Tips: How to Find a Job or Internship

Jeff Cole, a Wall Street Journal editor who died in a plane crash in 2001, developed a method for finding a job that helped him rise from a small newspaper to one of the top newspapers in the world. The Columbia Journalism Review published these tips in January 2002.

His approach makes sense. It mixes research, contact, politeness and determination. Any employer would admire this approach, and all students, whether in public relations or news-editorial, can learn from his wisdom. The following list draws heavily on his strategy as CJR reported it.

Hunting for a job

  • Look for a job in a place where you want to live and work.
  • Pick a place and order two weeks of back issues from the local newspaper.
  • Call one of the reporters from that paper. Ask about possible job openings, details about the person who does the hiring and interviewing, the newspaper's philosophy, its competition. Be sure to ask about how the editor hopes to improve the newspaper.
  • Write a cover letter and use the information you received. Be sure to explain how you will fit into the newspaper's future.
  • Be sure to end your letter with promise that you will soon call the editor.
  • Include with your clips a typewritten line on the bottom of each clip that concisely explains why the clip is special. For example, Cole suggested: "It was written 45 minutes before deadline.
  • Call a few days after you send the letter and even if the editor is not hiring ask to come by for a chat.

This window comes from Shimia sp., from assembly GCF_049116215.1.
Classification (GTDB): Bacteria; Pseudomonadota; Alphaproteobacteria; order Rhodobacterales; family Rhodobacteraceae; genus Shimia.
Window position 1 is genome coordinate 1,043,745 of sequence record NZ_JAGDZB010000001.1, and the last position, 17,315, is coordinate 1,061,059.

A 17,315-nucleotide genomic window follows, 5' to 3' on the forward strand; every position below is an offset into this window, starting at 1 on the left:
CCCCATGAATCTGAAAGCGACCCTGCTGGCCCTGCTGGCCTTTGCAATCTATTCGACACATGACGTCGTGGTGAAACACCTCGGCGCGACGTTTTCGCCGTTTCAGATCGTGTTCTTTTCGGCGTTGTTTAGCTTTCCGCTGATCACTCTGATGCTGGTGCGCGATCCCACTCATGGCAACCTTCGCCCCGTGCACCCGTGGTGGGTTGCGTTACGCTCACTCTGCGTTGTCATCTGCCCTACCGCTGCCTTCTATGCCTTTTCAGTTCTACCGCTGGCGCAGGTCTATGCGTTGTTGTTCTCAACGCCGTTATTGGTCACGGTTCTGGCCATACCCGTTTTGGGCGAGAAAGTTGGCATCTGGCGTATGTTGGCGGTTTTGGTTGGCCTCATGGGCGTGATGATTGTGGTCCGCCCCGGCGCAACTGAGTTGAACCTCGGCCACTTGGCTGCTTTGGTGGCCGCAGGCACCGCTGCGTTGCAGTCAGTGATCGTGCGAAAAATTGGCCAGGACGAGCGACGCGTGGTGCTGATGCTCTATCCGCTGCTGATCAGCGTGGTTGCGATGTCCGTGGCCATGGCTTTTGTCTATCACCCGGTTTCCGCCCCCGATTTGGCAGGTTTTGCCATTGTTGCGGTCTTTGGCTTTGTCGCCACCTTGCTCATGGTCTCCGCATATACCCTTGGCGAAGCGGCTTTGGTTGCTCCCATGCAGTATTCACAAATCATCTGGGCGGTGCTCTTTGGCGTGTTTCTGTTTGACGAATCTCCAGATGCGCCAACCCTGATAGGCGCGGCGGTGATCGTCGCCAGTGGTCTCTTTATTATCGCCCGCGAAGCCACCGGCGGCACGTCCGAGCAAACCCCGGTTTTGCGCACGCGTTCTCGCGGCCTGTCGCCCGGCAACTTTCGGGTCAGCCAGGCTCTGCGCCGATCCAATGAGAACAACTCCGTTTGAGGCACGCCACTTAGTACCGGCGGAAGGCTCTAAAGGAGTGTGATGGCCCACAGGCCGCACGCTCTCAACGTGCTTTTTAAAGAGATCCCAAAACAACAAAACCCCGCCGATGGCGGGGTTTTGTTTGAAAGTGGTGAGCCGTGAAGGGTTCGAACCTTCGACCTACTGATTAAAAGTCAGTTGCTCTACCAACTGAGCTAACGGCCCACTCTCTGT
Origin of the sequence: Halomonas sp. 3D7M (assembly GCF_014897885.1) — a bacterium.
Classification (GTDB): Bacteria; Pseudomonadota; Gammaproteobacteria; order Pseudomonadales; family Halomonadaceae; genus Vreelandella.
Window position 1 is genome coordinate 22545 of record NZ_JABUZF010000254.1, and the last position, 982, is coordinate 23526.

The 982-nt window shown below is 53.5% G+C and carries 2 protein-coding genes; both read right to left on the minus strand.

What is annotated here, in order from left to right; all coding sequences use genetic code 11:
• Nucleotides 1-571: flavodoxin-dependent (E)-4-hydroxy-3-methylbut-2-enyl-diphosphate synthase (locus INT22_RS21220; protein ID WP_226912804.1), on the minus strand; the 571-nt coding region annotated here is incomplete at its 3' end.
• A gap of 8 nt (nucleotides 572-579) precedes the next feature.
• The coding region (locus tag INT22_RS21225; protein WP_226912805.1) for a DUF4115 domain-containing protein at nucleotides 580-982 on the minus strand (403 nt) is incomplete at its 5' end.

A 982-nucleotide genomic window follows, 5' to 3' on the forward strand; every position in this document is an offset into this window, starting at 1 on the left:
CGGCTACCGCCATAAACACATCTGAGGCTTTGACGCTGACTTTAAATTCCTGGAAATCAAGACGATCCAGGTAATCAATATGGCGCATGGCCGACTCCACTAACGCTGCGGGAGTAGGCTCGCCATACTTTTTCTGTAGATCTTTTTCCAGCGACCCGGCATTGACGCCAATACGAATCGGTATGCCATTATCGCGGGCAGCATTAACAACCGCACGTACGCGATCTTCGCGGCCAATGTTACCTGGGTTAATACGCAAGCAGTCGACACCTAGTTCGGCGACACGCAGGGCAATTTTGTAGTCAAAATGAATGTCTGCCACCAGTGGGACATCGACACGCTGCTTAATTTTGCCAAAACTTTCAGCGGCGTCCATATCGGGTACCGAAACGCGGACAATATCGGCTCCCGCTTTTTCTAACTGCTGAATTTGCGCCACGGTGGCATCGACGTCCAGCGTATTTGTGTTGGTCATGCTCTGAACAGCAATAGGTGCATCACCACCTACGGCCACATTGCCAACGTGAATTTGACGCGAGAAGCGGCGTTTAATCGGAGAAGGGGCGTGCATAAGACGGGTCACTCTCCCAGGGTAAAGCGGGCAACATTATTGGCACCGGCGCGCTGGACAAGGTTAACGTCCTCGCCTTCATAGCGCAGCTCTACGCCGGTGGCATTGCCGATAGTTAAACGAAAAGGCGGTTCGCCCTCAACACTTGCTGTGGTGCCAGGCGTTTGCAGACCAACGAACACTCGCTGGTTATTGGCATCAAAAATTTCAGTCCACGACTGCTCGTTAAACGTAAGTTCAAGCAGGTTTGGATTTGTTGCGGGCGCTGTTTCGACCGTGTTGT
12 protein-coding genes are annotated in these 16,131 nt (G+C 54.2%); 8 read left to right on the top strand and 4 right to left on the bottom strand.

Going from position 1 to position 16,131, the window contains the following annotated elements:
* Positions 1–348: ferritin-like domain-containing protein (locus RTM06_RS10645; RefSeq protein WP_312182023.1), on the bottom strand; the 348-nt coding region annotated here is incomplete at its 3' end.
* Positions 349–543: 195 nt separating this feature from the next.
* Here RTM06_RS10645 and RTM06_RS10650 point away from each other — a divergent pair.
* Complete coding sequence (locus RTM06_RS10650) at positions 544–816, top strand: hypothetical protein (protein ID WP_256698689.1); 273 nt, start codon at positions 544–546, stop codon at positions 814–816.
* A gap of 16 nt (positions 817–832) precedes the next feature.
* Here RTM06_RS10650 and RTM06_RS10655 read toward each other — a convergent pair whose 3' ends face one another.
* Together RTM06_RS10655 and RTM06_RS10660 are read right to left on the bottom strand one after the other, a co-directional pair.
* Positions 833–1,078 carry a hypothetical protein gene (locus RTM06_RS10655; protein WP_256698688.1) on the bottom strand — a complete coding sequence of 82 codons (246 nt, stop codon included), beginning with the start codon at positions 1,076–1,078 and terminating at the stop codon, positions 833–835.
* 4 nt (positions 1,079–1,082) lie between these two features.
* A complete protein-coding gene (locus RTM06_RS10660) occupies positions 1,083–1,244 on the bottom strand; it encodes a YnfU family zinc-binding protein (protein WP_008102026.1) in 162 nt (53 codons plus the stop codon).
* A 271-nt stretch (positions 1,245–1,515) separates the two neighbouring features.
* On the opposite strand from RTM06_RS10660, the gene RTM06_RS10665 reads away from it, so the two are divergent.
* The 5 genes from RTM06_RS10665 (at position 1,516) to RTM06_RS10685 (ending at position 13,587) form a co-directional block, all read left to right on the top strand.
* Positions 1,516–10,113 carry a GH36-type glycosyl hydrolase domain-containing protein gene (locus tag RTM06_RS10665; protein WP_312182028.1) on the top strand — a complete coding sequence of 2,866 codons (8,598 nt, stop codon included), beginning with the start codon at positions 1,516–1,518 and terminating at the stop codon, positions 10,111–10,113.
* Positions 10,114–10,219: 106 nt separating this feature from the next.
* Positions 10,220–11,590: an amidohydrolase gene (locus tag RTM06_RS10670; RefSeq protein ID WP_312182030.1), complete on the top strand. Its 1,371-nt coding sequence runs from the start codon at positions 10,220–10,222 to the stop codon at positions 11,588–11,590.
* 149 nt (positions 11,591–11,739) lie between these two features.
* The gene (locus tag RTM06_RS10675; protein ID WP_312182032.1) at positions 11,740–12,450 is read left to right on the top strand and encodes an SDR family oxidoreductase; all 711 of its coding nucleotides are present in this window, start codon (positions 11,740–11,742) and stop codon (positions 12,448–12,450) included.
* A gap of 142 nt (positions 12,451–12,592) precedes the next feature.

• A nice gesture is to bring a thank-you gift for the reporter who helped you.
  • After any interview, write a thank-you note to the people who took time to talk to you.
  • Don't give up. Keep checking to make sure that you are considered for any job opening.

Variations for finding internships

The journalism department has an active internship program for students who meet the criteria. But many students find their own internships every summer.

Many small newspapers and businesses in your hometown may not be able to afford to pay interns and may have never hired one. Sure, you may need to have that summer job at the corner restaurant, but you also might find a few hours a week to volunteer to work for your hometown editor. The benefits are clear. You gain valuable professional experience, you have a contact who might hire you when you graduate, and in some cases, you might even make a few extra dollars.

Here are a few ideas for making that contact:

  • During the winter break or spring break, visit the employer. But before you visit: do some research (read numerous issues of the newspaper), write a letter introducing yourself as a journalism student, and be sure to say that you hope to visit during break.
  • Call and make an appointment
  • Bring work samples and a resume. If the best that you have is that "A" on a Jour 060 assignment, bring that.
  • Optional: Based on your research, come up with a story idea for the newspaper and actually write the story during the break. It should be short but good. Offer it to the editor. It's a rare editor who would refuse to print a good news story.
  • Show enthusiasm, eagerness and desire. Editors have a soft spot for young people who have a burning desire for news.
  • Try to get some commitment from the editor.
  • Write a thank-you letter after the visit. Remind the editor about the commitment.
  • About a week before summer break, contact the editor and remind the editor that you will be home soon. This is a good time to set up an appointment.
  • Persistence pays off. Dr. Glen Bleske still remembers the journalism school student who showed up at his office every day for two weeks asking for work. After the student offered to work for free and suggested three story ideas, Bleske gave the student an assignment. The student published five good clips that summer plus earned an extra $300.